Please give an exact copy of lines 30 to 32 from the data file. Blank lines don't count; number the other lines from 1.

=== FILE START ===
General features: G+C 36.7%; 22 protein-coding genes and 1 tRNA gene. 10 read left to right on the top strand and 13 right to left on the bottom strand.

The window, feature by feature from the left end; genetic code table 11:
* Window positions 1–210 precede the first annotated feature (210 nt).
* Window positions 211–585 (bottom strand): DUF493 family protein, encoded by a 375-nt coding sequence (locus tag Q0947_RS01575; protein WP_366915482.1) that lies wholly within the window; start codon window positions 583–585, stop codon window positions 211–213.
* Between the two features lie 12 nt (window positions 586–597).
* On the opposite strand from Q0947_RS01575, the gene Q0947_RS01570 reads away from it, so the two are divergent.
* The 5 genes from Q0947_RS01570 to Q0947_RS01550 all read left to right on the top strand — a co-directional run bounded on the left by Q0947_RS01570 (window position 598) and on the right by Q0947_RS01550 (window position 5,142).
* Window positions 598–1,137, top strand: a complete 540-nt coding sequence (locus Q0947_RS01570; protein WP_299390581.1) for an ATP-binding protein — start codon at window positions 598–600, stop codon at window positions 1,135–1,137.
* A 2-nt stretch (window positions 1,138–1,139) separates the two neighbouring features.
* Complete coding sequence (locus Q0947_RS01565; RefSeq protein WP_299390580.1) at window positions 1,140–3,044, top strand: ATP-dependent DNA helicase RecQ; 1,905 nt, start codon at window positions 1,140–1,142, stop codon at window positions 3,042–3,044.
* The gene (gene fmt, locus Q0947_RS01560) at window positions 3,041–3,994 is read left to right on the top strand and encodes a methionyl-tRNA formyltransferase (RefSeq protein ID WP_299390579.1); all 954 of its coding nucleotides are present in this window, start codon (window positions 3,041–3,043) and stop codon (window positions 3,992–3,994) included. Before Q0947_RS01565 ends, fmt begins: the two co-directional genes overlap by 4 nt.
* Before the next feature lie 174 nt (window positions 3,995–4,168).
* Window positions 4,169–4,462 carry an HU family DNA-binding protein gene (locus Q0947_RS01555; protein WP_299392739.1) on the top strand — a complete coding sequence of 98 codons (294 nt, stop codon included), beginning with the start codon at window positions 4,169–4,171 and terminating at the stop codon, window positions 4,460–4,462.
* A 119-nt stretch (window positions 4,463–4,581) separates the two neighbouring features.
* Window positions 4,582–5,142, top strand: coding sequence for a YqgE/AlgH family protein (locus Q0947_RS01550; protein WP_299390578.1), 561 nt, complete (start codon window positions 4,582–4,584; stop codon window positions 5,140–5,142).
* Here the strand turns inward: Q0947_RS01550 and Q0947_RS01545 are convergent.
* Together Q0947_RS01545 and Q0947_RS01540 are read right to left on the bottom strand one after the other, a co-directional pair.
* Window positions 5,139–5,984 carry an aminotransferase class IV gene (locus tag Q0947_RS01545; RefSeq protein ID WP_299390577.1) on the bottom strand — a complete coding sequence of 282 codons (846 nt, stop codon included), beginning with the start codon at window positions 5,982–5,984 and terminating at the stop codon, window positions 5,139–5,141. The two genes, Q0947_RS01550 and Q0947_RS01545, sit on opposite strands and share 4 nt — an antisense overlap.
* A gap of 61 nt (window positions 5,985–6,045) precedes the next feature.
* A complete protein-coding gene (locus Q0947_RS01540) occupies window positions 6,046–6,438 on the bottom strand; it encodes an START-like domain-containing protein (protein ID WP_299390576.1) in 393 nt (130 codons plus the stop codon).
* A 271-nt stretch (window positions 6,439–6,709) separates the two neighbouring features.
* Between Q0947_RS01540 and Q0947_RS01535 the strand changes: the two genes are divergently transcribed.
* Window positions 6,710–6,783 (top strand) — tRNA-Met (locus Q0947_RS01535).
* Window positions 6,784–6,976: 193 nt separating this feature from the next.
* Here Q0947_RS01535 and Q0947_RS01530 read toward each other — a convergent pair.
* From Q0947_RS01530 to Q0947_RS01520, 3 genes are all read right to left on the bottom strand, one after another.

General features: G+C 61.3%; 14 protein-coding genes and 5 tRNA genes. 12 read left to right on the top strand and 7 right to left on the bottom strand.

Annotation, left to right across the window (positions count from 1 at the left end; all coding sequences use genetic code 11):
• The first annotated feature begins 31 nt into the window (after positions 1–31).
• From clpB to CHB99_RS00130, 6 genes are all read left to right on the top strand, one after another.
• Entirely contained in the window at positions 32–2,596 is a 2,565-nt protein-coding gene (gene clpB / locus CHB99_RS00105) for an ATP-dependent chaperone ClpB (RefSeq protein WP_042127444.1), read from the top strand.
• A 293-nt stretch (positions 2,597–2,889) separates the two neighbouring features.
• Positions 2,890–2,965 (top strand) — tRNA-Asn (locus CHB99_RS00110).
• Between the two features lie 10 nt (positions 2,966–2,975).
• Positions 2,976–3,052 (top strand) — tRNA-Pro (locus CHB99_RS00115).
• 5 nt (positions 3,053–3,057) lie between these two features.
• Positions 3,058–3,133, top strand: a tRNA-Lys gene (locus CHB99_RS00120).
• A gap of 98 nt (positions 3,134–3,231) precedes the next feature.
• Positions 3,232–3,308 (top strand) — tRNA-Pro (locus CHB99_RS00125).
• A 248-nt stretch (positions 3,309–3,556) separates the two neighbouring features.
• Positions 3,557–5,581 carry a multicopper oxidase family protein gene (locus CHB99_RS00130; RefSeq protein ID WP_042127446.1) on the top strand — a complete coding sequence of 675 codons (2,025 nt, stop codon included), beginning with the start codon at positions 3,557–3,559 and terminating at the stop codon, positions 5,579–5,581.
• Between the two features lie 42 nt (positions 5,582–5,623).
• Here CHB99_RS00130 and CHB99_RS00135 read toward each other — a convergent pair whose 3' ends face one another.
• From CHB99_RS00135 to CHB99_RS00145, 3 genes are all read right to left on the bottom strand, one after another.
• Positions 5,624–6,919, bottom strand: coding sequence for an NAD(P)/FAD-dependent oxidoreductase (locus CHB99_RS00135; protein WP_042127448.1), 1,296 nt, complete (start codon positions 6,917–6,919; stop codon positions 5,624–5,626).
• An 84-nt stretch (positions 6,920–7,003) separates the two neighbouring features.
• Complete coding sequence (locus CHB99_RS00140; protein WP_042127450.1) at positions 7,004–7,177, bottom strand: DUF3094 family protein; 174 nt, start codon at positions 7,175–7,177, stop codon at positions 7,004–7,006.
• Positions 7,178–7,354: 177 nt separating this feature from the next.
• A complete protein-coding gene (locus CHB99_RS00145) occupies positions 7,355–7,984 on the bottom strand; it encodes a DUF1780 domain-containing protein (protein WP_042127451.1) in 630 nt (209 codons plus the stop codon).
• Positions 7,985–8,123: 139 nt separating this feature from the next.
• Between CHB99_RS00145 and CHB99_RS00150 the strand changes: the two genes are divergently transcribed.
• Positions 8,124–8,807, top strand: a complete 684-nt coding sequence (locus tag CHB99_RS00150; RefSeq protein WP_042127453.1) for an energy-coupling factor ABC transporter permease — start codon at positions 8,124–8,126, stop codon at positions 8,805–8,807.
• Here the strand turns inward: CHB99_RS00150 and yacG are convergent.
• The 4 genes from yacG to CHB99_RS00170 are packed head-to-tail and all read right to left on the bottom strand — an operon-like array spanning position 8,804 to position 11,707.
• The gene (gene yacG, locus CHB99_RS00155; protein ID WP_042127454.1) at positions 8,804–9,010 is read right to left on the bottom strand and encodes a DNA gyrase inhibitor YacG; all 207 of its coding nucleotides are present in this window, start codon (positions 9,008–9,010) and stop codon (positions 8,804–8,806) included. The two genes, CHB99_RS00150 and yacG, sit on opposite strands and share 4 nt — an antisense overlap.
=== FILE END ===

• From clpB to CHB99_RS00130, 6 genes are all read left to right on the top strand, one after another.
• Entirely contained in the window at positions 32–2,596 is a 2,565-nt protein-coding gene (gene clpB / locus CHB99_RS00105) for an ATP-dependent chaperone ClpB (RefSeq protein WP_042127444.1), read from the top strand.
• A 293-nt stretch (positions 2,597–2,889) separates the two neighbouring features.